Wearables — Hype or Hope? Top 10 Trends in Wearables

Wearable technology has earned a poor reputation recently, with headlines suggesting that 50% of users give up on the new tech item purchased in 3–6 months.

While there’s been a good deal of disappointment, wearable technology usage is still very much in its early phases. New trends are emerging that will propel the growth of wearables into the mainstream. These new directions are being catalysed by the decisions companies are making, and in the fields, such as elite sports and healthcare, that they are most applicable to.

These trends can be found in sports and technology conferences, in communities like the Quantified Self and on sites following the latest product releases.

The following are some of the trends that will be driving wearable usage mainstream over the coming years.

1. Fashion

Until now, wearables have appealed primarily to fitness and tech users, partially due to their aesthetics. This is changing. With Samsung Gear S2, Fossil, and even Tag Heuer, the latest batch of smartwatches have real style, but with smart functionality.

There is smart jewellery available that combines alerts, NFC, and even heart rate monitoring. Ringly can notify users of phone calls, SMS’s or any other alerts. The Oura ring will even track your steps, heart rate, and sleep.

2. Invisible Wearable’s

Wearable technology is becoming increasingly invisible, removing the pain points of putting on devices every morning, and simultaneously making them more appealing to the non-techie.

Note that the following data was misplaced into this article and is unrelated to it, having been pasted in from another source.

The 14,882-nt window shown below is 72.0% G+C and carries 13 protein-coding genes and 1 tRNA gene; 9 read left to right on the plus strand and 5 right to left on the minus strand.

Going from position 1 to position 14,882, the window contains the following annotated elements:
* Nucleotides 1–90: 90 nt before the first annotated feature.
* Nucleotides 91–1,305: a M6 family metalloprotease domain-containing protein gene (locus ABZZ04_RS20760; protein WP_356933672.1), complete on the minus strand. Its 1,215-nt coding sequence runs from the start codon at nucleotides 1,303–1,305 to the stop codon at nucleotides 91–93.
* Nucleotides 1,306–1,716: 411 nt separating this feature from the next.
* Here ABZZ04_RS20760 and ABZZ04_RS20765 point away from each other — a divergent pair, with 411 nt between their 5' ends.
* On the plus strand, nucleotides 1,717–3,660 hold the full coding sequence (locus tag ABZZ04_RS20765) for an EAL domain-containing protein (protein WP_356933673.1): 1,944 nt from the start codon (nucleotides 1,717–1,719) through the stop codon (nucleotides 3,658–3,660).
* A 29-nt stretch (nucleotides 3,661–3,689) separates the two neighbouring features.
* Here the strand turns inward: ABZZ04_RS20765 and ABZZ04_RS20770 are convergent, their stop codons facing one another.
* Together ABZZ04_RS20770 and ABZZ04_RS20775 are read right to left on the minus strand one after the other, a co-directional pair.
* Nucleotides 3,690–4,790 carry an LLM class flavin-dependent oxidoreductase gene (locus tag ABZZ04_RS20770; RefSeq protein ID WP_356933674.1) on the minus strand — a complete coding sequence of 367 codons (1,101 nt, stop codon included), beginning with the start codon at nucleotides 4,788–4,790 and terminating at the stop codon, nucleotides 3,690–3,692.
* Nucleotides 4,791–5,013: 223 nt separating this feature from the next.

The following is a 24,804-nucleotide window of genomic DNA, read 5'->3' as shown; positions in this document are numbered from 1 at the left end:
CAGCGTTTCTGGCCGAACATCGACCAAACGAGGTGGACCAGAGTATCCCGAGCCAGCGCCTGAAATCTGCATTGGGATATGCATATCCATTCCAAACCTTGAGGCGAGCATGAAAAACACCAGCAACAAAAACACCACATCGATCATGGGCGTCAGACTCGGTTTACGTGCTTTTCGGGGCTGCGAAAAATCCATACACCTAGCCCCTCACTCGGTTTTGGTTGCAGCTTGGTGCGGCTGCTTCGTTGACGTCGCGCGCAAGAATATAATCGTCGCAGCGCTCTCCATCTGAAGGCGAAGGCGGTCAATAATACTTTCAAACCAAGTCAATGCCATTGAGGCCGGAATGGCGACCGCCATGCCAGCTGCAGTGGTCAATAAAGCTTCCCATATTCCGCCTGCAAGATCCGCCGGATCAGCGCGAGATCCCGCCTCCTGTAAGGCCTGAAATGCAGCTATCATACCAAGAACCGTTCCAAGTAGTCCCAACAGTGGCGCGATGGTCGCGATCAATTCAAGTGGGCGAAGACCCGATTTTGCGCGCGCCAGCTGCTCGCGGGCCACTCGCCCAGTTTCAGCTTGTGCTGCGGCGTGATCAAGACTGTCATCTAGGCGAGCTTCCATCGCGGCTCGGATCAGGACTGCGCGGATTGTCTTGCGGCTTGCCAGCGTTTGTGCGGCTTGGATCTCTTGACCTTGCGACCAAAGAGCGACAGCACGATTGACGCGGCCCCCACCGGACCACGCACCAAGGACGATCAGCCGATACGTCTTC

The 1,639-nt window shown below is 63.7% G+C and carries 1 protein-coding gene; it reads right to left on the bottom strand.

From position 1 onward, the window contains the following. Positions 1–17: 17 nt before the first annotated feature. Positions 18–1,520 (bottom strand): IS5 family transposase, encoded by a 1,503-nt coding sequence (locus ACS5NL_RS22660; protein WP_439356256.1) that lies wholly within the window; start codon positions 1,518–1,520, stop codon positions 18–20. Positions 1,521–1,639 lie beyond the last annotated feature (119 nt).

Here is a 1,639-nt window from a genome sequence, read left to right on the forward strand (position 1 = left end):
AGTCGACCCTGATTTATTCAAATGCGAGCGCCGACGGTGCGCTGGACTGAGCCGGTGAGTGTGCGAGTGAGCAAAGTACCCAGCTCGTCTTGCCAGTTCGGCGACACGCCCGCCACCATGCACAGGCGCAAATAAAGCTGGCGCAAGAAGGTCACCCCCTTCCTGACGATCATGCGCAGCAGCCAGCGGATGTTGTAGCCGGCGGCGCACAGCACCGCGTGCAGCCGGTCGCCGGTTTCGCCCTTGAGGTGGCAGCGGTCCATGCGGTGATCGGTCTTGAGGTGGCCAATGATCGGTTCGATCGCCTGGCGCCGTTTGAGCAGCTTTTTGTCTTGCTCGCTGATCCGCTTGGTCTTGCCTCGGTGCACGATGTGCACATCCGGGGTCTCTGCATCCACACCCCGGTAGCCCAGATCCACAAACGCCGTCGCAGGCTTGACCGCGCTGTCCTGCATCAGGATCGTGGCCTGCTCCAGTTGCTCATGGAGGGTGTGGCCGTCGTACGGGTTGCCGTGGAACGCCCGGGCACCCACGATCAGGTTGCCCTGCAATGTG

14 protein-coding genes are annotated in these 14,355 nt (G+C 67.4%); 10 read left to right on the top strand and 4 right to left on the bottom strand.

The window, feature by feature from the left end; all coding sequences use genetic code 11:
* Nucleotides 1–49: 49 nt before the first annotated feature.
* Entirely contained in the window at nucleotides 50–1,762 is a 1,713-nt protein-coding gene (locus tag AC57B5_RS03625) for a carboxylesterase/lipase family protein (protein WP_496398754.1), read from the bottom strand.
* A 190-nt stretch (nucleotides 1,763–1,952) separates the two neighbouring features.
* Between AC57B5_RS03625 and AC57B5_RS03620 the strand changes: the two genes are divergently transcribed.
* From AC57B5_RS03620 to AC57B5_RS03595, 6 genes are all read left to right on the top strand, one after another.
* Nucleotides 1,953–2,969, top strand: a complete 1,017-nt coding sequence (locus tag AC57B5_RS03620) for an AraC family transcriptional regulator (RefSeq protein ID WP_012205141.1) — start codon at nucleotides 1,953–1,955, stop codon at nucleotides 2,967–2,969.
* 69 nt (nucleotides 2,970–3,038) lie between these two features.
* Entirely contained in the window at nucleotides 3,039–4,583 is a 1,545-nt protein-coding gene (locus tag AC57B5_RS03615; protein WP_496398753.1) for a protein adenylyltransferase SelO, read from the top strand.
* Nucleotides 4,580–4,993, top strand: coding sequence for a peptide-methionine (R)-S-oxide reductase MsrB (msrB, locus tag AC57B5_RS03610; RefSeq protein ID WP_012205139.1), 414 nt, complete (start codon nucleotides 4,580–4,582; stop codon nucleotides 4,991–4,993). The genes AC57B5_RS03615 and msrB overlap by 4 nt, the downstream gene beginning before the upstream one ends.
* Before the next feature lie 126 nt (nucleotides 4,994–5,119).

At the One Zero conference in Dublin, speakers were talking about the importance of making the gathering of information from athletes as painless as possible. Smart fabrics are being widely used now to gather metrics from athletes during training. Companies like Hexoskin, Ralph Lauren, and Under Armour are investing heavily in this space.

Smartwatch straps have all the functionality of the latest fitness trackers but work with existing watches. Smart straps are being developed by big names (i.e. Mont Blanc) and Kickstarter start-ups, like uBirds.

3. Smarter Wearable’s

Wearable devices are becoming smarter, and the intelligence of apps is improving, as well.

Most of the latest wearables, such as the Jawbone Up3, Fitbit, and Pebble, are designed with built-in ‘idle’ detection. For desk-bound office workers, idle alerts are arguably better for overall health than the daily 10k step goal.

The apps in the wider ecosystem are getting smarter. New apps being released, like AddApp, integrate data from multiple devices, including your phone, and even social media accounts. AddApp analyzes the data to give you personalised suggestions that help you meet your goals.